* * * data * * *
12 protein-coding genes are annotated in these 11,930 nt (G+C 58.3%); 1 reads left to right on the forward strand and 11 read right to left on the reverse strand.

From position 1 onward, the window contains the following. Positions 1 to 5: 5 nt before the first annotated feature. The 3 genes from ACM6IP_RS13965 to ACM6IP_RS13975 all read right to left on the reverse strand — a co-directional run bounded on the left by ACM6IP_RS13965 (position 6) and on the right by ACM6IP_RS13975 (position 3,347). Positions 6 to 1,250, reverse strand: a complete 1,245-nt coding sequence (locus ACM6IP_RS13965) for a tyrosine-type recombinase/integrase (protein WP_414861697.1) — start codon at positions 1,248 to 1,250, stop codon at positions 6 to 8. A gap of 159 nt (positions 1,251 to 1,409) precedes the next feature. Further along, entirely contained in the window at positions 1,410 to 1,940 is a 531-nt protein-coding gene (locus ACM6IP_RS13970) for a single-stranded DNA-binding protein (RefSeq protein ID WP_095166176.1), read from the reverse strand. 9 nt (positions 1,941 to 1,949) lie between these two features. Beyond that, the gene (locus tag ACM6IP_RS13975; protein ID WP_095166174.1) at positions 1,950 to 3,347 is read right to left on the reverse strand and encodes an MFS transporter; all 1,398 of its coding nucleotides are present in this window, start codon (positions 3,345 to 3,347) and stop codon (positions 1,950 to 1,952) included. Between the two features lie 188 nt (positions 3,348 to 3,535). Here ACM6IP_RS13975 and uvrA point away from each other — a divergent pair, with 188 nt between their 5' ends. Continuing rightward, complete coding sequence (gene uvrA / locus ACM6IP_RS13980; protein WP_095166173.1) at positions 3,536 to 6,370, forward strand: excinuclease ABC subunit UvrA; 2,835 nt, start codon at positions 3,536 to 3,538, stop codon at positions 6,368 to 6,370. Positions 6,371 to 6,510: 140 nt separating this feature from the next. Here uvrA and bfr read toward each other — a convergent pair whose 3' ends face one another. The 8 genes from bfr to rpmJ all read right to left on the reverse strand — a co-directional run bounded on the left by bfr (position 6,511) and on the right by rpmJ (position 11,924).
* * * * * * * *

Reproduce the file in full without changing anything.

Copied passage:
12 protein-coding genes are annotated in these 11,930 nt (G+C 58.3%); 1 reads left to right on the forward strand and 11 read right to left on the reverse strand.

From position 1 onward, the window contains the following. Positions 1 to 5: 5 nt before the first annotated feature. The 3 genes from ACM6IP_RS13965 to ACM6IP_RS13975 all read right to left on the reverse strand — a co-directional run bounded on the left by ACM6IP_RS13965 (position 6) and on the right by ACM6IP_RS13975 (position 3,347). Positions 6 to 1,250, reverse strand: a complete 1,245-nt coding sequence (locus ACM6IP_RS13965) for a tyrosine-type recombinase/integrase (protein WP_414861697.1) — start codon at positions 1,248 to 1,250, stop codon at positions 6 to 8. A gap of 159 nt (positions 1,251 to 1,409) precedes the next feature. Further along, entirely contained in the window at positions 1,410 to 1,940 is a 531-nt protein-coding gene (locus ACM6IP_RS13970) for a single-stranded DNA-binding protein (RefSeq protein ID WP_095166176.1), read from the reverse strand. 9 nt (positions 1,941 to 1,949) lie between these two features. Beyond that, the gene (locus tag ACM6IP_RS13975; protein ID WP_095166174.1) at positions 1,950 to 3,347 is read right to left on the reverse strand and encodes an MFS transporter; all 1,398 of its coding nucleotides are present in this window, start codon (positions 3,345 to 3,347) and stop codon (positions 1,950 to 1,952) included. Between the two features lie 188 nt (positions 3,348 to 3,535). Here ACM6IP_RS13975 and uvrA point away from each other — a divergent pair, with 188 nt between their 5' ends. Continuing rightward, complete coding sequence (gene uvrA / locus ACM6IP_RS13980; protein WP_095166173.1) at positions 3,536 to 6,370, forward strand: excinuclease ABC subunit UvrA; 2,835 nt, start codon at positions 3,536 to 3,538, stop codon at positions 6,368 to 6,370. Positions 6,371 to 6,510: 140 nt separating this feature from the next. Here uvrA and bfr read toward each other — a convergent pair whose 3' ends face one another. The 8 genes from bfr to rpmJ all read right to left on the reverse strand — a co-directional run bounded on the left by bfr (position 6,511) and on the right by rpmJ (position 11,924).